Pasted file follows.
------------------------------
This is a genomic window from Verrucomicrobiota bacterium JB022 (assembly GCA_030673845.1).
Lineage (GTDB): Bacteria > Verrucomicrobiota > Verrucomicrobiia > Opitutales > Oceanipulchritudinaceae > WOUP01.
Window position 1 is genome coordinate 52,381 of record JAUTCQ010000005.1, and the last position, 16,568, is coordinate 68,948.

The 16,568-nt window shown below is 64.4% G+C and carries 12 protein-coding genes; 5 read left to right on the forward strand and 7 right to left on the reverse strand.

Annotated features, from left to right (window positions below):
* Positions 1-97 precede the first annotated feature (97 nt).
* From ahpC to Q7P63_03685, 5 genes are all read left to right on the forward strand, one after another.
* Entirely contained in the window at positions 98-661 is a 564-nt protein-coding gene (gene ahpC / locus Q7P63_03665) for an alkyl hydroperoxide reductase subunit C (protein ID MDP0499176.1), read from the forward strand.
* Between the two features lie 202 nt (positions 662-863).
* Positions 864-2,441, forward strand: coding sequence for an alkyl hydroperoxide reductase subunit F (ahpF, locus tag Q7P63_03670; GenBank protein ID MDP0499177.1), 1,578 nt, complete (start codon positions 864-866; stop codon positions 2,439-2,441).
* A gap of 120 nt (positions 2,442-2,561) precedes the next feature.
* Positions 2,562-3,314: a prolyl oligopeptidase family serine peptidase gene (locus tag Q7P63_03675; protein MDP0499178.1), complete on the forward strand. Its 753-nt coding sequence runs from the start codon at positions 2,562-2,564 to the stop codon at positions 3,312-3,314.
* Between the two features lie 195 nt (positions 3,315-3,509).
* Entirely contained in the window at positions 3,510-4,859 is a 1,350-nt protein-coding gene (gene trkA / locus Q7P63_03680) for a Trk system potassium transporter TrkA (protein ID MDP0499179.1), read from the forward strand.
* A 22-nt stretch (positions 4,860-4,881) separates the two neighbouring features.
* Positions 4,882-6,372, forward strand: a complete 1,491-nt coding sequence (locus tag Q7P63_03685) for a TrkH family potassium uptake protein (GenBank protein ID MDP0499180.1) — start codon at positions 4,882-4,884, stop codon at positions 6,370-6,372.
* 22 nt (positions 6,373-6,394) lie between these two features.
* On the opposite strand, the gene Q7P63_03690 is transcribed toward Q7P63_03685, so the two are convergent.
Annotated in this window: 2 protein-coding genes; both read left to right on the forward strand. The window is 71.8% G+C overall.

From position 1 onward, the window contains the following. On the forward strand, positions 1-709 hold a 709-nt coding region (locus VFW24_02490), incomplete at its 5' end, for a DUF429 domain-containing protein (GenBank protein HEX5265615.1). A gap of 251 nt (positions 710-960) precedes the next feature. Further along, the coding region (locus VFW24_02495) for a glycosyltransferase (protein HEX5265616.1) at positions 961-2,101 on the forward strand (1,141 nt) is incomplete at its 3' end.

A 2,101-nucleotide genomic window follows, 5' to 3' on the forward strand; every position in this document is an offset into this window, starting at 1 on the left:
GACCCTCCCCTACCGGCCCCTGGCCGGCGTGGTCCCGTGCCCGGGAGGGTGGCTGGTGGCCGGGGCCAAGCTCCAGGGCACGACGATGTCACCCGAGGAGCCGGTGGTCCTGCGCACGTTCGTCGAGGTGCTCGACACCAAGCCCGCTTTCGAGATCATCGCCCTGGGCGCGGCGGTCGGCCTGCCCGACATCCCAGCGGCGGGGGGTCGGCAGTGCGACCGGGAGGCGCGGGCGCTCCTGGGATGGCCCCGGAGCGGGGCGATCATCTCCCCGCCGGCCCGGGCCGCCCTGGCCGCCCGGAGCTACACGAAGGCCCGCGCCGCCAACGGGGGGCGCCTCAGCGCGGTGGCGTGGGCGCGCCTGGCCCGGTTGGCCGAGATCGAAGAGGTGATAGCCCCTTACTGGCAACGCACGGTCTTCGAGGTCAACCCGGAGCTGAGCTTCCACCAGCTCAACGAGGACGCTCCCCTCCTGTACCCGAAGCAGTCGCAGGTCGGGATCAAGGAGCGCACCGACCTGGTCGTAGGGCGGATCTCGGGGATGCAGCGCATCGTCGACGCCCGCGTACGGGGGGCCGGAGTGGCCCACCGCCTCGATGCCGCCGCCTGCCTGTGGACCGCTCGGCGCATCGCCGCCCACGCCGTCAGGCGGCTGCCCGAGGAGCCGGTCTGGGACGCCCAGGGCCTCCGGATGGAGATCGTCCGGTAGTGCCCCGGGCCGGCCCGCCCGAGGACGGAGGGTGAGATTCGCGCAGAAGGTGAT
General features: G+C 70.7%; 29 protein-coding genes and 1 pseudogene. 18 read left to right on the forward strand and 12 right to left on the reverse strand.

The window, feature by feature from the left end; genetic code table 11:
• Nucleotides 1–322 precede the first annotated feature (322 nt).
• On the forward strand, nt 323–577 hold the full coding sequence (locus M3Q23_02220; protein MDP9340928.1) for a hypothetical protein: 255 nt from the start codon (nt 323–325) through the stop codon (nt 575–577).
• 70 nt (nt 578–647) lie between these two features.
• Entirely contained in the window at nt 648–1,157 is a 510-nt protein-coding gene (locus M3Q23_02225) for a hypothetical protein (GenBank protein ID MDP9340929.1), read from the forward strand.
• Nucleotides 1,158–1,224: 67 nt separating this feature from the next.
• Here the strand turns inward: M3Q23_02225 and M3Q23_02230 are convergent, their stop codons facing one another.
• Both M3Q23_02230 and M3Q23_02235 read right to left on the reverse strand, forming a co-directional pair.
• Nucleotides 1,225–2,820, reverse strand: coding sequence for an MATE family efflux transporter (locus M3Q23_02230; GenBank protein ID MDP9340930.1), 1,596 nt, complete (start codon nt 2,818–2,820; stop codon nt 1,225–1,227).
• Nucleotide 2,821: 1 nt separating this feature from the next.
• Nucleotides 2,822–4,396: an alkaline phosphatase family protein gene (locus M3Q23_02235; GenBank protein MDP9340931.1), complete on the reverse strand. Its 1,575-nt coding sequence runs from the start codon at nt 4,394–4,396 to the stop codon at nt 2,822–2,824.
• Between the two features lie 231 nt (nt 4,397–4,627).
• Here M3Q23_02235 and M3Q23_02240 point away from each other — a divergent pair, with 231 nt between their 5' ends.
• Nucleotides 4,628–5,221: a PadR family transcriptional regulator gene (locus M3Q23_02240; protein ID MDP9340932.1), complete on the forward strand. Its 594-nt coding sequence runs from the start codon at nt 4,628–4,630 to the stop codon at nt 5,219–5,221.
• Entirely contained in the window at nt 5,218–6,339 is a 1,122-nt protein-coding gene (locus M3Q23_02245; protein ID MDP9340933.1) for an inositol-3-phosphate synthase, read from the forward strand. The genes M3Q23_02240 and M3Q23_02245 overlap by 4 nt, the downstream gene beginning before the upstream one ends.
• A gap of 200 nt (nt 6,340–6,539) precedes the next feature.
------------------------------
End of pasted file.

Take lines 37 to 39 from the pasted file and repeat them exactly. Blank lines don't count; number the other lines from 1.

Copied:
• Nucleotides 4,628–5,221: a PadR family transcriptional regulator gene (locus M3Q23_02240; protein ID MDP9340932.1), complete on the forward strand. Its 594-nt coding sequence runs from the start codon at nt 4,628–4,630 to the stop codon at nt 5,219–5,221.
• Entirely contained in the window at nt 5,218–6,339 is a 1,122-nt protein-coding gene (locus M3Q23_02245; protein ID MDP9340933.1) for an inositol-3-phosphate synthase, read from the forward strand. The genes M3Q23_02240 and M3Q23_02245 overlap by 4 nt, the downstream gene beginning before the upstream one ends.
• A gap of 200 nt (nt 6,340–6,539) precedes the next feature.